A fine ‘Sky Blue’ ‘Jun’ bowl, Song-Jin Dynasty. Photo Sotheby’s
the steep rounded sides rising to a delicately incurved rim, covered overall in an evenly applied and fine ‘sky blue’ glaze of milky lavender blue suffused with a pale crackle and draining to a mushroom tone at the rim, the glaze pooling unevenly above the unglazed neatly pared ring foot, Japanese wood box. Diameter 6 7/8 in., 17.7 cm. Estimation 40,000 — 60,000 USD
‘Jun’ ware has been much admired over the centuries by both Chinese and Western connoisseurs for the beauty of its glaze, its depth and intensity; this particular shade of sky blue being understood as the ideal color for the monochromatic version of the ware. Over the years there has been much speculation surrounding the methodology and technology of the famous glaze. Understanding how the glaze was created proved elusive until the late 1980s when it was discovered that the blue tone is not created by pigments at all but is actually an optical effect. During firing the ‘Jun’ glaze separates into light-scattering droplets of glass and when light passes through this ‘glass emulsion’, the blue spectrum of light is reflected, giving the ware its bluish hue. The thickness of the glaze is a critical factor in creating the optical blues. It has been thought that this was a consequence of multiple layers, but analyses of sectioned shards done at the kiln sites indicate that only a single layer is applied and that the depth of glaze is attributable to the thick body, as water from the glaze is absorbed by the porous biscuit resulting in a more substantial covering.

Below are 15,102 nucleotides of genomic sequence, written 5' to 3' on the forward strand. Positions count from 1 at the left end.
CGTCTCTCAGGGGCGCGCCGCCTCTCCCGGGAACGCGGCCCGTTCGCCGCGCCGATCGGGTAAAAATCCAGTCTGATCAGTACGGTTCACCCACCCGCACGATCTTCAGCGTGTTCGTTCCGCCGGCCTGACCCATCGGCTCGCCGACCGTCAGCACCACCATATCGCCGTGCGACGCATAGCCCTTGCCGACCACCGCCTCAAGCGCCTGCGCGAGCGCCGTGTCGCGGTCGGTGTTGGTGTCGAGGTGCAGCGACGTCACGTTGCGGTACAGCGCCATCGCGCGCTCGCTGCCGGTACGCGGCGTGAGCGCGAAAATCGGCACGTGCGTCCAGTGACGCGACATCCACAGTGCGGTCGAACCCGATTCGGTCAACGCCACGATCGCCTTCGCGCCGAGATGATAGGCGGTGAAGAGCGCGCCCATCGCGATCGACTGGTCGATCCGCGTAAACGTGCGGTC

Sotheby’s. Chinese Art through the Eye of Sakamoto Gor: Song Ceramics, New York | 16 sept. 2014, 10:00 AM